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A photography exhibition focuses on 10 Dalit communities from across India

Through her photo exhibition, ‘Broken’, Asha Thadani hopes to start conversations on caste, power hierarchies, and our complicity in discrimination

'The Goat Head Processors'
'The Goat Head Processors' (Asha Thadani)

There is constant news about atrocities against the Dalit community but rarely do people delve into the intricacies of their lives and the reality that’s forced upon them. Self-taught photographer Asha Thadani’s new photography exhibition, Broken, in Delhi is an attempt to spotlight their lives to force people to pause and interrogate their role in perpetuating the bias.

The ongoing exhibition at India Habitat Centre is focused on ten Dalit communities across India. Thadani, who has been working on the project since 2016, stayed with these communities for long periods to understand their daily life  in depth and not just capture a glimpse of it. “I have always been interested in power hierarchies dominant in our society, and how they manifest for different communities. This project was rooted in wanting to talk about the Dalit communities beyond what is seen in mainstream media,” says Thadani.

Also read: A visual narrative of a middle-class Dalit family in modern India

In the series, the Bengaluru-based photographer made a deliberate choice to portray the ten communities—the mine workers of Jharia, the boatmen and fishermen of Varanasi, the Joginis of Telangana and Andhra Pradesh, and the goat head processors, the Holeyas—, in black-and-white. “There is an inherent discrimination, prejudice, and bias. In modern times, we call it black-and-white thinking. Also, when a frame is devoid of colour, there are no distractions, it compels you to look and feel,” Thadani explains. 

The stark ignorance about the lives of Dalit communities is something Thadani finds striking. For years, the life-threatening work that manual scavengers are forced to do, has been reported about, and yet they continue to do the job without any protective clothing or equipment. There are more such communities, which are forced to do the work that the so-called upper castes avoid because of their convenient distinction between pure and polluted.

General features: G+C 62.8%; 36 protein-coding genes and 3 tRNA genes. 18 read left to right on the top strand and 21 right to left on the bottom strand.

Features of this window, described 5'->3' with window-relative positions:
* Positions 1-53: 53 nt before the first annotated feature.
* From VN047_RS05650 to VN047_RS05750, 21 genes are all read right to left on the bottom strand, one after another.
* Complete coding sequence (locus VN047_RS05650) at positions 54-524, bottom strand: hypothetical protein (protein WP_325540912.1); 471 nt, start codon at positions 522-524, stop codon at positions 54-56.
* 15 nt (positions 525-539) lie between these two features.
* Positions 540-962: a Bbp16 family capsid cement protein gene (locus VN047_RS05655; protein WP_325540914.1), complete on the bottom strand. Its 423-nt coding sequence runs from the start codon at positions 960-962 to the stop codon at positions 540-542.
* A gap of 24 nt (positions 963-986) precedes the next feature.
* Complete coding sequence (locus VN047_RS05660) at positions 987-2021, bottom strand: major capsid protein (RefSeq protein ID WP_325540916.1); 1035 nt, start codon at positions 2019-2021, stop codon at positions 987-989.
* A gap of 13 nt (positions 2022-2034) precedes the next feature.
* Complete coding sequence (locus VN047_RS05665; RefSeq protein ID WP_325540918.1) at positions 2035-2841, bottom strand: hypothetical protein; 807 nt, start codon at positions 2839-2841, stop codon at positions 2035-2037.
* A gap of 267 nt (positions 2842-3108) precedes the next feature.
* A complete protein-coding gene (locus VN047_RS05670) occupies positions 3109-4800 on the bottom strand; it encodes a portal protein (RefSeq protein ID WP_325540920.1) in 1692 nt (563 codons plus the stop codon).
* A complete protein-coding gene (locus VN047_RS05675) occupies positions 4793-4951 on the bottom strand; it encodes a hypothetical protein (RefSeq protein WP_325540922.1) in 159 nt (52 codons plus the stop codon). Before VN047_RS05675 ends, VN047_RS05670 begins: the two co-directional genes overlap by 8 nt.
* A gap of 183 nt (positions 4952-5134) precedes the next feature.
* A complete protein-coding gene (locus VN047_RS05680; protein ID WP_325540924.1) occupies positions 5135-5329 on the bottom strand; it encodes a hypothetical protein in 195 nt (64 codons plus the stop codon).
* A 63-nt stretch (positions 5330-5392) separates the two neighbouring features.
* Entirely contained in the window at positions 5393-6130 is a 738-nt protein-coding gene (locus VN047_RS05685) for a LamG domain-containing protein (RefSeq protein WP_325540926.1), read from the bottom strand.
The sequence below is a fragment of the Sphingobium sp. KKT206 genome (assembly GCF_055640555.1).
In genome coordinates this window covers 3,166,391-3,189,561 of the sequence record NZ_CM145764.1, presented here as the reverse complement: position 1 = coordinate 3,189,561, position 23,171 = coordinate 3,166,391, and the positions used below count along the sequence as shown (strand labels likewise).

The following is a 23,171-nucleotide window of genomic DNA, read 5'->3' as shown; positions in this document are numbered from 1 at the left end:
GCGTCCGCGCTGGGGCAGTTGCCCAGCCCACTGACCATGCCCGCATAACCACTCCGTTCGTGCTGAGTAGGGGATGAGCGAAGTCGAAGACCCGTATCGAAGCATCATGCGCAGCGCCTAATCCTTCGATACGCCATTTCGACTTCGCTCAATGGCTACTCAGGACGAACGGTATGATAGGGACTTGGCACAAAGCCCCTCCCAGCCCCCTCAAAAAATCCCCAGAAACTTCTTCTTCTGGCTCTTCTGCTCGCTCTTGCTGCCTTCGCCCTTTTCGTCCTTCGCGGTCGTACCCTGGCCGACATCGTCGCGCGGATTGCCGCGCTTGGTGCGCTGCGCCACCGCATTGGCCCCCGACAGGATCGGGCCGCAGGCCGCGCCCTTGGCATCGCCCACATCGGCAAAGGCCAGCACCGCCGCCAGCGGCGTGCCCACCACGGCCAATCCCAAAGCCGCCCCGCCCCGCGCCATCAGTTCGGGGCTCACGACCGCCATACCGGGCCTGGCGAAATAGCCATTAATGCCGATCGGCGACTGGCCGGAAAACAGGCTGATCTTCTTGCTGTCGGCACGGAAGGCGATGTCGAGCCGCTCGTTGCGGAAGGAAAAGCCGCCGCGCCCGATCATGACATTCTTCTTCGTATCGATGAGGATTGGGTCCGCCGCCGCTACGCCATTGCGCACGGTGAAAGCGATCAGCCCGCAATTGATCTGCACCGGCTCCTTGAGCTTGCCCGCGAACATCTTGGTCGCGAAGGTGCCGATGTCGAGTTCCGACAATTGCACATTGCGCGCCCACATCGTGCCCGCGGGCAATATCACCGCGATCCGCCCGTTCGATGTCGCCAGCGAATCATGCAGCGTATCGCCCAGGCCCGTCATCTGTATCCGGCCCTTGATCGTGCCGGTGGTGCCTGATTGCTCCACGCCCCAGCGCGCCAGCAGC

“These communities—as seen in the photo series, ‘Coalminers in Jharia’— work in one of the worst polluted places in the world, which is dangerous for them. But this work is pushed onto them,” Thadani explains. The coalminers often have debt, so they work like bonded labour for 17 to 18 hours.

There are also the goat head processors, the Holeyas, who are given the task of harvesting the brain from the goat head, a process that involves burning its fur and hair in primitive furnaces using low-grade coal for 12 hours a day. Often their faces have burnt patches as a result of the hellfire they are made to endure every day. Thadani explains, “This happens across the country; I have shot the photos in Bengaluru. They are not allowed to enter the meat or the offal markets, and the slaughterhouse because if they touch the meat of the animals, upper caste Hindus won’t eat it. The butcher will come to collect the heads after the processing.” Their life expectancy, because of this work, is only about 40 to 45 years, she adds.

In the series Thadani has looked at discrimination from different angles—from the labour economy to sexual slavery.  “Whatever is considered as taboo, is assigned to them,” she says. 

If there's one thing that has stood out for Thadani during the process of shooting this photo series, it's the contrast between belief and practice. Discrimination is practiced against the Dalit communities, but in situations such as that of Joginis, it is relaxed to suit the upper castes, she explains.

Joginis are a subset of Mala, the largest Dalit community in Telangana and Andhra Pradesh. Girls from the community, sometimes those as young as five, are married to the village deity and referred to as a ‘goddess’. “On one hand, they are ostracised and limited to the outskirts of the village. But it’s also not considered wrong to have sex with them when convenient,” Thadani says, pointing out the irony.

Joginis of Telangana and Andhra Pradesh
Joginis of Telangana and Andhra Pradesh (Asha Thadani)

Through the exhibition, Thadani aims to make people think about the prejudices that they hold and how caste manifests in their lives. She hopes the photography exhibition starts conversations on caste, power hierarchies, and the discrimination against different communities.

Thadani is currently working on documenting ten more Dalit communities as part of this project. 

The ongoing exhibition, Broken, be on display at the India Habitat Centre, Delhi till 7 January. 

Also read: Creating the ground for Dalit queer art

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